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2003 Toyota 4Runner SR5 Review

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SEE ALSO: Toyota Buyer's Guide



MODEL: Toyota 4Runner SR5
ENGINE: 4.7-liter DOHC V8
HORSEPOWER/TORQUE: 235 hp @ 4,800 rpm/320 lb-ft @ 3,400 rpm
TRANSMISSION: 5-speed automatic
WHEELBASE: 109.8in.
LENGTH x WIDTH x HEIGHT: 189.0 x 73.8 x 68.9 in.

The fourth-generation Toyota 4Runner is all-new, all-powerful, and in its ads at least it gives you the impression that it can conquer Mt. Everest.

Well, we weren't able to travel to the Himalayas to check out this apparent claim, but we did drive our test 4Runner all over eastern Pennsylvania in as severe an on-road test as one can give a vehicle. And while it wasn't Everest, the 4Runner did do quite well on our favorite mountain road as well as some of our favorite straighter roads as well.

Our tester was equipped with the optional 4.7-liter double overhead cam, 32-valve V8 that delivers a healthy 235 horsepower. Our tester had a listed curb weight of 4,410 pounds, so the power was important if we wanted the 4Runner to get out of its own way. The V8 did a great job of delivering the power through a five-speed automatic transmission. We hit the hills and curves and the 4Runner seemed to ask for more every time. If anything, here was a vehicle that was happy doing everything one asked of it.

But the new 4Runner is more than just power. A 4.0-liter 245 horsepower V6 (more power, less torque) is the standard engine, and we're certain that would have been more than enough for the vehicle as well.

We gave the 4Runner a unique set of tests and environments. On our mountain test, our destination was a local country club where there was a media day for the Wachovia LPGA Classic hosted by Betsy King. So we needed the 4Runner to at least seem as if it belonged in a country club parking lot, even if the other cars were just those driven by media types. I checked around and the 4Runner, while decidedly truck-looking, wasn't out of place. It might have been more comfortable with a Lexus nameplate, but it was fine the way it was.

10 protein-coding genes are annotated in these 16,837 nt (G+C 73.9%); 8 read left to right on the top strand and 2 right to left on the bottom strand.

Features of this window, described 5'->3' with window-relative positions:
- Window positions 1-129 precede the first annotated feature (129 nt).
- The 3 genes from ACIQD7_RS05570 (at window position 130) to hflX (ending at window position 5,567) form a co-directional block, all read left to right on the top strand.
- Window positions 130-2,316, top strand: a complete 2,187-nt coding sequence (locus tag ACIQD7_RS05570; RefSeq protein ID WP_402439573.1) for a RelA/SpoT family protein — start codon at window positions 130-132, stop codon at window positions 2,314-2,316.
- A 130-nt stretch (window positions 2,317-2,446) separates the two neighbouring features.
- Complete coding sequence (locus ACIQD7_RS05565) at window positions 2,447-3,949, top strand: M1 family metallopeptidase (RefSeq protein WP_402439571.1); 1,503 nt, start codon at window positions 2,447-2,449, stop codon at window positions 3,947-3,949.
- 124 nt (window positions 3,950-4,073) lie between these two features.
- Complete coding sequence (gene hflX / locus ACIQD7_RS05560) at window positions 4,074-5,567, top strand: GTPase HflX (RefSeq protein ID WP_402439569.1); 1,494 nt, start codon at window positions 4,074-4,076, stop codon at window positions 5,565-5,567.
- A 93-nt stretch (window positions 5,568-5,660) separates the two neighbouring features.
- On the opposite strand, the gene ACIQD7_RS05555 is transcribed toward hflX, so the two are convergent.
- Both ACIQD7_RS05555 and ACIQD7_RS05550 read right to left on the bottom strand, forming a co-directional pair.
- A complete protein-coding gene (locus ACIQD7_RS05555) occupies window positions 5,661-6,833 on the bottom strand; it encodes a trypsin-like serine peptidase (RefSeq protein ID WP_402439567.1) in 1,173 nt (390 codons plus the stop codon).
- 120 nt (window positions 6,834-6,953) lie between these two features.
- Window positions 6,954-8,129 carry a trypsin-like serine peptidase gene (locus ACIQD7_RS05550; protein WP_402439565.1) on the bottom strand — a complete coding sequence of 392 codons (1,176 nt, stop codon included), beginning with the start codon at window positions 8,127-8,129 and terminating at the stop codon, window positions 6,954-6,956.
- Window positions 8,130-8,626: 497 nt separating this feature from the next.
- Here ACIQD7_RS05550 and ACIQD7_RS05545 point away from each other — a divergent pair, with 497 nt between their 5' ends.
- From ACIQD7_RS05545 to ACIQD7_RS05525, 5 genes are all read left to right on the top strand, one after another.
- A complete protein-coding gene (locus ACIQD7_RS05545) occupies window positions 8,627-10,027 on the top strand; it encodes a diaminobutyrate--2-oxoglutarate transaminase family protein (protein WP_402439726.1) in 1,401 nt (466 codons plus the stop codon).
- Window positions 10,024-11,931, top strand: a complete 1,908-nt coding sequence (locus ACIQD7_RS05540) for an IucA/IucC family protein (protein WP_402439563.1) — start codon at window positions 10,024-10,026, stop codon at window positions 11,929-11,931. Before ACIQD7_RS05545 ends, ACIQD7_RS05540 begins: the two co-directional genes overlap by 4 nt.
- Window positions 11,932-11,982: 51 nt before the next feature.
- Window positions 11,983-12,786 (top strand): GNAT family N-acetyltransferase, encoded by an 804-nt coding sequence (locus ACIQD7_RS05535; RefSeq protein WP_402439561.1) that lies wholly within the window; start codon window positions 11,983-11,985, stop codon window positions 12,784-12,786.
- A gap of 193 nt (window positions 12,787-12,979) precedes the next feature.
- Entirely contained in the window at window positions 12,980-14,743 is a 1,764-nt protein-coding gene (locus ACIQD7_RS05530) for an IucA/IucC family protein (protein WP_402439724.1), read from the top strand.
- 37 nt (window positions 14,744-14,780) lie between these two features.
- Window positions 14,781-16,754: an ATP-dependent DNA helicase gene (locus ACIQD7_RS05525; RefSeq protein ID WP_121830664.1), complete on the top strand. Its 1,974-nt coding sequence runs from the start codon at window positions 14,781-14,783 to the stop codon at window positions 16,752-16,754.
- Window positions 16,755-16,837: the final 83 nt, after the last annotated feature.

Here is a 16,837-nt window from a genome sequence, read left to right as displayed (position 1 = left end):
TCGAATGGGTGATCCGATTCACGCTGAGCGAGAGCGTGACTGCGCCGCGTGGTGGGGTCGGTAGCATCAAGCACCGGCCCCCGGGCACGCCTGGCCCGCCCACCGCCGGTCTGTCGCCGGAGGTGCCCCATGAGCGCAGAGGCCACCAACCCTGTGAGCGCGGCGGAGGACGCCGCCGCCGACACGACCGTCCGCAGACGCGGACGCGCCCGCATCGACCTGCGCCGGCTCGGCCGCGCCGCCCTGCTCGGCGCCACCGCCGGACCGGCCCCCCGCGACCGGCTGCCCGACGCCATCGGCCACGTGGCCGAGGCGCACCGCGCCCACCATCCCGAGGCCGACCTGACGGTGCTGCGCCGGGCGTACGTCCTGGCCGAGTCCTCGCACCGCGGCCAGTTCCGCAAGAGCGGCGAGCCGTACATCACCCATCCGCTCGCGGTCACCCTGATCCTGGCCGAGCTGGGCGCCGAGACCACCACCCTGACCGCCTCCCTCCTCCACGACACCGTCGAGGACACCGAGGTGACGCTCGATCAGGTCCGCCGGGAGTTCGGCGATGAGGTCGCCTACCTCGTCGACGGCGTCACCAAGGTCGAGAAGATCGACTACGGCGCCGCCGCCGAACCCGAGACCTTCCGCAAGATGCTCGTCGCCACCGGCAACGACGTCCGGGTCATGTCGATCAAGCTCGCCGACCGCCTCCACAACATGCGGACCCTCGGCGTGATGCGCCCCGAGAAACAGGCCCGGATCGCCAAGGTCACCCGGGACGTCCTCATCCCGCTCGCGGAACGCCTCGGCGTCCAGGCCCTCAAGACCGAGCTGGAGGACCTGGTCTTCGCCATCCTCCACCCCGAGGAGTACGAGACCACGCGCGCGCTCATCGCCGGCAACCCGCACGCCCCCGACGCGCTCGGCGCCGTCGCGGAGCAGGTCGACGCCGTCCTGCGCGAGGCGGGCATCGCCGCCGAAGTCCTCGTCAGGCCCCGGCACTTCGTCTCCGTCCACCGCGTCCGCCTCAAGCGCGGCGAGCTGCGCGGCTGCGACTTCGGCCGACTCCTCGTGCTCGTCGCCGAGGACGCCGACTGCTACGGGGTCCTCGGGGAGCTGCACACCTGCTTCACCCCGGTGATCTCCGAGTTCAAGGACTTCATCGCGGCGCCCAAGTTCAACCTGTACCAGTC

We put our clubs in the rear compartment that was interesting in several ways. First, cargo volume with the rear seats up is 40.6 cubic feet (it's 72.4 cubic feet with the rear seat backs down). But, in the rear there is a new "double decker" rear storage shelf with a cargo net that allows occupants to organize cargo in two levels. So while my bag and clubs rode in the lower level, my shoes and other stuff I brought with me rode on top of the shelf. When I didn't need the shelf, it easily folded flat with the floor to provide a simple large cargo area.

We also carried groceries in both configurations and felt the presence of the shelf made carrying a lot easier. The shelf has a weight capacity of 66 pounds. Also in the rear are large storage boxes over the wheel wells and on both sides of the luggage deck.

An interesting feature about the rear compartment has nothing to do with luggage. Looking back from the driver's seat you notice two convex mirrors on the rear pillars near the top. "Okay," I thought, "that's nice if you want to see what's going on in the luggage compartment." But when viewed through the rear-view mirror, these two mirrors give the driver a good view of what's behind the 4Runner in the blind spot. This is very convenient to keep you from running over small people or their toys in the driveway.

Seating was comfortable in all areas, front and back. The front buckets offered good side support, while the rear was more like a bench for three. There were assist handles at all four doors, a welcome addition for older passengers.

Outside styling is rife with cladding, which is nice if you go off-roading a lot. I'm not a fan of cladding, but it does serve to protect the body from dings caused by flying stones. In this case, too, it gives the 4Runner a rugged look that it deserves.

Inside styling, though, is less pleasant. The instrument panel is nice, but I didn't like the design of the controls. The HVAC is not so much confusing as ugly. In an attempt to be different, Toyota designers messed up, I believe. The odometer and trip reset reset switches mounted to the left side of the tachometer bezel are neat.

Our tester came with a sticker price of $31,740, which I felt was reasonable considering the capabilities of the 4Runner. Added to the base price of $30,280 were $520 for 16-inch aluminum wheels and P265/70R16 tires, $110 for fog lamps, $220 for a black roof rack and cross bar, and $100 for the double decker cargo system and net. The delivery fee was $510.

I have driven few 4Runners in the past, and my opinion was always colored by a bad experience in the first one. My experience with this one will erase any bad images and make me want to drive another as soon as possible. Maybe the next time I'm asked to conquer Everest.